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    Roman Polanski: U.S. Authorities Want "to Serve Me on a Platter"

    Roman Polanski Jean Baptiste Lacroix/Getty Images

    The Roman Polanski legal drama now comes with director's commentary.

    The Polish-born filmmaker, currently under house arrest in Switzerland, released a statement today (in multiple languages) in which he says he can "remain silent no longer" regarding attempts to extradite him back to the United States where he has been a fugitive for the past 33 years.

    This request for extradition "is founded on a lie," he writes.

    "I can no longer remain silent because the United States continues to demand my extradition more to serve me on a platter to the media of the world than to pronounce a judgment concerning which an agreement was reached 33 years ago," reads the statement. "I have had my share of dramas and joys, as we all have, and I am not going to try to ask you to pity my lot in life. I ask only to be treated fairly like anyone else."

    Polanski fled the country in 1978 to avoid sentencing after pleading guilty to engaging in unlawful sex with a 13-year-old girl.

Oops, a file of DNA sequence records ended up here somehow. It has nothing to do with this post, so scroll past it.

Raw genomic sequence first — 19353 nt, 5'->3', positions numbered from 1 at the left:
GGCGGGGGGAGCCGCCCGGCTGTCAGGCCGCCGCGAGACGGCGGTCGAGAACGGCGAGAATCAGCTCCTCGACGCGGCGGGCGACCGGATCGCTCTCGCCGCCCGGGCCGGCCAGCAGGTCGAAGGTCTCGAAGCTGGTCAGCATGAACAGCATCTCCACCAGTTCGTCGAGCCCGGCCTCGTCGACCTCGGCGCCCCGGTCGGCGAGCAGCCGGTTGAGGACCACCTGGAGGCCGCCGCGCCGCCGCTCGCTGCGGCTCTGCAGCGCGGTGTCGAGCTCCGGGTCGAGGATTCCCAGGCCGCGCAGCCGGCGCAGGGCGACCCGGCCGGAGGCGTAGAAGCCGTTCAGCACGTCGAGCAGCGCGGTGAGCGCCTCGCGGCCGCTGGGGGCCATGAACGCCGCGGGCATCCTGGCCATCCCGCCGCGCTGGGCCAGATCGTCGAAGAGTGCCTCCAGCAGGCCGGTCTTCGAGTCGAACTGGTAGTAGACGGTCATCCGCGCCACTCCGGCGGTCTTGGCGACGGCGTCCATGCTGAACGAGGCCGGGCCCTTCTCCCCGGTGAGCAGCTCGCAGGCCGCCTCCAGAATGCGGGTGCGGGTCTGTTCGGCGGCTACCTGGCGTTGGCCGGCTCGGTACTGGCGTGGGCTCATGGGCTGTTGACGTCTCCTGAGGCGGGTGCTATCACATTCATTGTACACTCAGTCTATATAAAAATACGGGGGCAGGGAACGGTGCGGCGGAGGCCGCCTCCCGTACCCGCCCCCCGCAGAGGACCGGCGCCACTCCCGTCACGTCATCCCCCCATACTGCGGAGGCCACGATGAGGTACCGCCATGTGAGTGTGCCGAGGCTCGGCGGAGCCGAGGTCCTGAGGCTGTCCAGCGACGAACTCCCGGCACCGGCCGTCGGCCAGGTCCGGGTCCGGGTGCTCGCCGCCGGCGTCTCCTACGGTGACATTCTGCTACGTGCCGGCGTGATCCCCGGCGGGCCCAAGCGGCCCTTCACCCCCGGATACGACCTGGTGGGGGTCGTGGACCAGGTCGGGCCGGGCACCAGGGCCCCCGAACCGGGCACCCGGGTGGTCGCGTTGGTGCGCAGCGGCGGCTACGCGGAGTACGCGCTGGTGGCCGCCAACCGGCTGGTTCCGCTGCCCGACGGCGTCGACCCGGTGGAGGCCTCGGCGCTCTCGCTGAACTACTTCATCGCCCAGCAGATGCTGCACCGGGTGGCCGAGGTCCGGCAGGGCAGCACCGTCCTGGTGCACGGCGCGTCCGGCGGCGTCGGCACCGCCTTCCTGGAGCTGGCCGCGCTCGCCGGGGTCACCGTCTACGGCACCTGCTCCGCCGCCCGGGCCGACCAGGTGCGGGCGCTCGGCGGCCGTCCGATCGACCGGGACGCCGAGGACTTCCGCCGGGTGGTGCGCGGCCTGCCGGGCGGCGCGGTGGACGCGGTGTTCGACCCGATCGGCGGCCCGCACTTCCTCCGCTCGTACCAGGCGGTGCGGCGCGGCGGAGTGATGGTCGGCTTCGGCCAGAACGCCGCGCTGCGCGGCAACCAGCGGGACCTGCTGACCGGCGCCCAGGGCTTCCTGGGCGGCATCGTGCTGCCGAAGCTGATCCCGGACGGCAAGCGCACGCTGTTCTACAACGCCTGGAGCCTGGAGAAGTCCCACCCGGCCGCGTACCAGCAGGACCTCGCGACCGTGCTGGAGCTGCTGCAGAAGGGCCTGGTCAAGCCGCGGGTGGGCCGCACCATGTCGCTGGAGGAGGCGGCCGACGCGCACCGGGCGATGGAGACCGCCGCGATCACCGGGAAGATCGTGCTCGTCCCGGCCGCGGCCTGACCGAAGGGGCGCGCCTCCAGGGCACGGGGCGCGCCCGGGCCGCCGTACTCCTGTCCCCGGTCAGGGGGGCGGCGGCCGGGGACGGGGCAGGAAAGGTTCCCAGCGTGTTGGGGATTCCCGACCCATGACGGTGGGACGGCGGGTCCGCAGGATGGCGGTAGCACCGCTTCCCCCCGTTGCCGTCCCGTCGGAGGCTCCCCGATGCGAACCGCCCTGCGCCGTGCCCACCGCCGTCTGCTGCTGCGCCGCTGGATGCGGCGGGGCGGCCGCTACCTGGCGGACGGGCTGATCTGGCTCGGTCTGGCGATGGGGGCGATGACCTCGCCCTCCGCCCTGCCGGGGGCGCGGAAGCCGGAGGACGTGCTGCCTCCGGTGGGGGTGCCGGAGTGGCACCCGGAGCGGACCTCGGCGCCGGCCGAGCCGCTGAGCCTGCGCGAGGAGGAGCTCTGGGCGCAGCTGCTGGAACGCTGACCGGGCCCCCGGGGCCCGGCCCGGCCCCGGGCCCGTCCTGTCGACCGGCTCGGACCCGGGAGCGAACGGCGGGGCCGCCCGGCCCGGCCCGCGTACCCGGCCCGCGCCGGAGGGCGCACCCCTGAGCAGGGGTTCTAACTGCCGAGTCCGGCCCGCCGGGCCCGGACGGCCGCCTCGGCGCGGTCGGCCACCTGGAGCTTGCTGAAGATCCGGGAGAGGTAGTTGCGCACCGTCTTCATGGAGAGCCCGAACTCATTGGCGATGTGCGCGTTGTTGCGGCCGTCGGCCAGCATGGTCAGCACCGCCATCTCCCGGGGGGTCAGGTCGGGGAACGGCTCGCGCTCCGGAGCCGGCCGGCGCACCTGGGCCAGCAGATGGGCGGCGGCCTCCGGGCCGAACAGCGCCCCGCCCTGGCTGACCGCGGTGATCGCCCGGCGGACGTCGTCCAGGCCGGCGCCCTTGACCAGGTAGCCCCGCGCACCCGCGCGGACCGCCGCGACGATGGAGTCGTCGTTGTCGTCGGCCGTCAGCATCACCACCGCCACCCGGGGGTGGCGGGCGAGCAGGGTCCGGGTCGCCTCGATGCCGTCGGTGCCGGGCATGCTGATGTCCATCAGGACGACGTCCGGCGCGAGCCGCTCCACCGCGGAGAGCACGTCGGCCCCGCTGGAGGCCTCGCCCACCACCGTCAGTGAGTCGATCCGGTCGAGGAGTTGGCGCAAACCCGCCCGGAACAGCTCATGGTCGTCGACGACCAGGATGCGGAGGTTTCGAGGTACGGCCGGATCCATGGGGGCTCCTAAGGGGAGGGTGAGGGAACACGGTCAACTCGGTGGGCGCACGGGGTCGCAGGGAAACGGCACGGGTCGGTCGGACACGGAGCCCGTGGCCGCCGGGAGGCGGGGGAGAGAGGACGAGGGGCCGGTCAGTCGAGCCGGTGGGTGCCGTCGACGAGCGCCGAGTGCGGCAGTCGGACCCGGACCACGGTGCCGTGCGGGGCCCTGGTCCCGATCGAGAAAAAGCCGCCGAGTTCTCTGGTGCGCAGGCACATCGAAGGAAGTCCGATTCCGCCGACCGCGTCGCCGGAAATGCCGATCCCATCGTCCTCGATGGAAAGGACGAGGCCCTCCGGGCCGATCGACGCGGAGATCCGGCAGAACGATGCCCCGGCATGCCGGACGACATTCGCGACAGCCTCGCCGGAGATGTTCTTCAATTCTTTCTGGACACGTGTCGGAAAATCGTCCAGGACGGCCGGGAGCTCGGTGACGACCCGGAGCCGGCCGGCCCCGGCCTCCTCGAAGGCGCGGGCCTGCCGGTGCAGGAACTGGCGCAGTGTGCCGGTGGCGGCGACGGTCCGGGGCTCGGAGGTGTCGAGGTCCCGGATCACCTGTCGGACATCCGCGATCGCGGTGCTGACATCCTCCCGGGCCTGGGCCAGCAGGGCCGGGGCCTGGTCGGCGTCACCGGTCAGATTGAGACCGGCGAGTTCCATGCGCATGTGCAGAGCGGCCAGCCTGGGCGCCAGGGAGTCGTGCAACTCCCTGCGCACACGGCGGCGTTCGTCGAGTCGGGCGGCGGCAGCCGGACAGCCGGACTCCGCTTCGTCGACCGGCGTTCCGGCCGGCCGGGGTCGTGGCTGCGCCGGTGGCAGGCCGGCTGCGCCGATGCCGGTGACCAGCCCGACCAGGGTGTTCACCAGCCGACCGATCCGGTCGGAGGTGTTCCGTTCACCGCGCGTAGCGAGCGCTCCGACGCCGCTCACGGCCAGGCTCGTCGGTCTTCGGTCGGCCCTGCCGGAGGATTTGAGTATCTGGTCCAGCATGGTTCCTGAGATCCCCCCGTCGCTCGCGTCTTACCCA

His statement argues similar points as those in the documentary Roman Polanski: Wanted and Desired, a film he references in his statement but did not appear in or contribute to. (We imagine he made similar points in the letter he had French President Nicolas Sarkozy deliver to President Barack Obama.)

    In short: Polanski claims an agreement had been reached for him to plead guilty to a lesser charge, serve a short sentence and the matter would be resolved.

    Clearly, things didn't work out that way.

    "It is true: 33 years ago I pleaded guilty, and I served time at the prison for common law crimes at Chino, not in a VIP prison. That period was to have covered the totality of my sentence. By the time I left prison, the judge had changed his mind and claimed that the time served at Chino did not fulfill the entire sentence, and it is this reversal that justified my leaving the United States," reads the statement.

    Polanski notes that the deputy district attorney who was responsible for prosecuting the case in 1977 has backed up this version of events, but the case continues, at least in part argues Polanski, because "the new District Attorney, who is handling this case and has requested my extradition, is himself campaigning for election and needs media publicity!"

    For these reasons, Polanski writes "I can remain silent no longer."

    It's safe to assume he won't be the only one.

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    Read our complete Roman Polanski coverage right here.

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